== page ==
Henning Fog
July 15, 2009 AT 08:30 PM EDT

As some of you pointed out in the comments of last week’s recaps, many of the contestants performing on America’s Got Talent are hardly new to the game. Saucy comedian Grandma Lee just missed the finals of Last Comic Standing in 2004 with many of the sames jokes she told last week. Acrodunk, the basketball-dunking acrobats, already performed on AGT three years ago (during the BRANDY era.) Next week’s episode even touts a repeat singer, returning to the stage after being brutally XXX-ed in her last attempt. Second time’s a charm? There’s no country in the world more invested in second chances than America, and no show more dedicated to honoring that tradition than AGT.

And yet, are we really expected to be entertained by someone already given their “one shot,” their “one opportunity” (this post brought to you by 8 Mile), who is merely trumpeting their same exaggerated act for a second time? Why should viewers be asked to treat the moment like it’s now suddenly something heartwarming and special? Time to put a stop to this ridiculousness, guys. And I say we start with former American Idol contestant Kelli Glover.

As though prompted by an INVISIBLE FORCE (cough producers cough), Sharon asked the young lady to tell the judges something interesting about herself. “I was on season 1 of American Idol,” she replied. “I’ve been dreaming of making it back for six years.” Flags are up! Kelli then launched into a strong rendition of Beyonce’s “Listen,” commanding the stage and eliciting plenty of enthusiasm from the judges. She got her three votes. She advanced to the next round. She fulfilled her “dream.” Success?

“I was so devasted,” Kelli said of the 2002 AI loss. “I didn’t sing for a while after that.” But after her performance, for some reason, David Hasselhoff said, “You didn’t give up,” citing the six years she had spent as a blackjack dealer after losing her AI spot to Jim Verraros. UMM, WHAT? She most definitely DID give up, David, if a loss in 2002 so easily derailed her career aspirations. I’m endlessly put off by this idea that America’s Got Talent — or American Idol, or So You Think You Can Dance — is the normal American’s one golden hope of achieving all his/her performance-related goals, that only by getting another shot at a reality competition can one hope to have his/her talent noticed and validated. Have a little more creativity, America! Think outside the bun! Roll up your sleeves and work harder.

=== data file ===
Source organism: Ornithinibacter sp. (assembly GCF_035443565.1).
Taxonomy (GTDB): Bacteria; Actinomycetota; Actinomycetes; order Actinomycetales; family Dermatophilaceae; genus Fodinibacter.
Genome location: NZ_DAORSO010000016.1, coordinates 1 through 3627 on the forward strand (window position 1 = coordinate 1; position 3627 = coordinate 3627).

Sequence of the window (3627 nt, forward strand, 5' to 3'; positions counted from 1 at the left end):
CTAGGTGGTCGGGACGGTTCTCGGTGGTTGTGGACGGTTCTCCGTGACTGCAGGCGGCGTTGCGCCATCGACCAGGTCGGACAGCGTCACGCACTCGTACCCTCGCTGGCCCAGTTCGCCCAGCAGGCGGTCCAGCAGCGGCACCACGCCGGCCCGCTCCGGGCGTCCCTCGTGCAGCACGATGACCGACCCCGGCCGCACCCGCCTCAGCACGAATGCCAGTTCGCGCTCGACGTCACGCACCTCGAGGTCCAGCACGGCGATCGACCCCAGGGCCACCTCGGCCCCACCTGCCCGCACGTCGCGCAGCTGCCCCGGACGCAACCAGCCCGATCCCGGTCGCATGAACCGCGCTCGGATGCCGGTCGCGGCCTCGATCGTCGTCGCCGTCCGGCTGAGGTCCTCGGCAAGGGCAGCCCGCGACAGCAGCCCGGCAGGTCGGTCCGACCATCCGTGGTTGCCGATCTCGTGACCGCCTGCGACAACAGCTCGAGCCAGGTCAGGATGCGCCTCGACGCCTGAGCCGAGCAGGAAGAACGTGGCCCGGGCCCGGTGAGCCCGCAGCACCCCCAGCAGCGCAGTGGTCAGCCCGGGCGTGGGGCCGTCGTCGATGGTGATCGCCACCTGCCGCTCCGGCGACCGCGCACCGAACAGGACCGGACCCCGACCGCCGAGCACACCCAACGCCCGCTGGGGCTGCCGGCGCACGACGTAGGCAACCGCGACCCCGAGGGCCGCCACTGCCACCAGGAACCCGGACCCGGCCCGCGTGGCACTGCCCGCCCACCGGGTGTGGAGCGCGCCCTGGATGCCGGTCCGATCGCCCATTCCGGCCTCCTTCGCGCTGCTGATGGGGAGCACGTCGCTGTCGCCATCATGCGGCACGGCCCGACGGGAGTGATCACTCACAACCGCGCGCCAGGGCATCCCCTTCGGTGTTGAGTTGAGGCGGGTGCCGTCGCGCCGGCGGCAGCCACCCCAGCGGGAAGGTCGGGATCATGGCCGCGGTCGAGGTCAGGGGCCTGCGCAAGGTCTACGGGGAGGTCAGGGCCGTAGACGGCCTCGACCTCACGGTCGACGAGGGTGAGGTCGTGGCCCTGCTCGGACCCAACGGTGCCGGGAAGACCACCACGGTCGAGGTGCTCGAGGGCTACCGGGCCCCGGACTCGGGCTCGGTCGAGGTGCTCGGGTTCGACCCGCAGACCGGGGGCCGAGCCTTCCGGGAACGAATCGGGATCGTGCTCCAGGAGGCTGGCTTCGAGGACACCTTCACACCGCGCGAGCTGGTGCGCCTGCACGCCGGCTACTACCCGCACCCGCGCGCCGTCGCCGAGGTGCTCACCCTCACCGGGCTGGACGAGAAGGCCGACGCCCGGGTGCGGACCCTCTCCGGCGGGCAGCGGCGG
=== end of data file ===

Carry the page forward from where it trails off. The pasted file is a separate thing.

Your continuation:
Thankfully, last night’s episode featured three genuinely sweet performances to counteract the troubling Kelli Glover segment. Nine-year-old blues guitarist Tallan Noble Latz wowed the crowd with his poise and technical skill and elicited plenty of love from the judges. It’s unlikely that guitar playing (however skillful) will get him past the next round, but Tallan’s gracious behavior was a breath of fresh air when compared to the kind of kids (and adults, sadly) we’ve seen before. These days, that’s almost a talent in and of itself.

The dancing/gymnastic-ing Platt brothers were equally fun to watch, pulling off some well-choreographed moves in a performance that was weird and engaging at the same time. (They said they were raised on a farm without television, and I believed them!) One hour Vegas show-worthy? We’ll find out in the next round. Capping off the evening were the Spiritual Harmonizers, a group of postal workers diverse in age but harmonious in song. Piers compared their lead singer’s pipes to those of Stevie Wonder, which didn’t feel egregious. Without artifice or histrionics, he — and his mail-sorting buddies — truly connected with the audience. You are what this show [should really be] all about!

So what about it, guys? Am I being as ridiculous as I claim America’s Got Talent‘s “second chances” policy to be? (Probably.) Do you think Ms. Glover has a future in singing? Who might play her Jim Verraros in the next round of competition? This show…

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